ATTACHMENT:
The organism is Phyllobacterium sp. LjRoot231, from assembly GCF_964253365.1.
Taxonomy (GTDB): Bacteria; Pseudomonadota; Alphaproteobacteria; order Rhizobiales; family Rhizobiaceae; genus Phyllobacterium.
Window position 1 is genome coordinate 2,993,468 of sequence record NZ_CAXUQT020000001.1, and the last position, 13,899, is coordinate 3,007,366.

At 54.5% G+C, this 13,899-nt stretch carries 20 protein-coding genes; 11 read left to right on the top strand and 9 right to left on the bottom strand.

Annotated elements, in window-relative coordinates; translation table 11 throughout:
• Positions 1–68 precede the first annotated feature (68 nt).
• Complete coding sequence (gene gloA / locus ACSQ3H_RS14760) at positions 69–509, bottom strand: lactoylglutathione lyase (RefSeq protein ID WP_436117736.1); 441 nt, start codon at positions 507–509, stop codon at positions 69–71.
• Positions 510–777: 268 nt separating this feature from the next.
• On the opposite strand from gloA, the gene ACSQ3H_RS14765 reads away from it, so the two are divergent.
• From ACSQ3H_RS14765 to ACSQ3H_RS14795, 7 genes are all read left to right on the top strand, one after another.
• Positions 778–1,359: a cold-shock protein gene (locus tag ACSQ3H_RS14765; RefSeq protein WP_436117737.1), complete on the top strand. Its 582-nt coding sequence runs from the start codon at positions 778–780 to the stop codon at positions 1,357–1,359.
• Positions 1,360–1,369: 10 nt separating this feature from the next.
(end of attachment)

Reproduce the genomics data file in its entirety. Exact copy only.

The organism is Phyllobacterium sp. LjRoot231, from assembly GCF_964253365.1.
Taxonomy (GTDB): Bacteria; Pseudomonadota; Alphaproteobacteria; order Rhizobiales; family Rhizobiaceae; genus Phyllobacterium.
Window position 1 is genome coordinate 2,993,468 of sequence record NZ_CAXUQT020000001.1, and the last position, 13,899, is coordinate 3,007,366.

At 54.5% G+C, this 13,899-nt stretch carries 20 protein-coding genes; 11 read left to right on the top strand and 9 right to left on the bottom strand.

Annotated elements, in window-relative coordinates; translation table 11 throughout:
• Positions 1–68 precede the first annotated feature (68 nt).
• Complete coding sequence (gene gloA / locus ACSQ3H_RS14760) at positions 69–509, bottom strand: lactoylglutathione lyase (RefSeq protein ID WP_436117736.1); 441 nt, start codon at positions 507–509, stop codon at positions 69–71.
• Positions 510–777: 268 nt separating this feature from the next.
• On the opposite strand from gloA, the gene ACSQ3H_RS14765 reads away from it, so the two are divergent.
• From ACSQ3H_RS14765 to ACSQ3H_RS14795, 7 genes are all read left to right on the top strand, one after another.
• Positions 778–1,359: a cold-shock protein gene (locus tag ACSQ3H_RS14765; RefSeq protein WP_436117737.1), complete on the top strand. Its 582-nt coding sequence runs from the start codon at positions 778–780 to the stop codon at positions 1,357–1,359.
• Positions 1,360–1,369: 10 nt separating this feature from the next.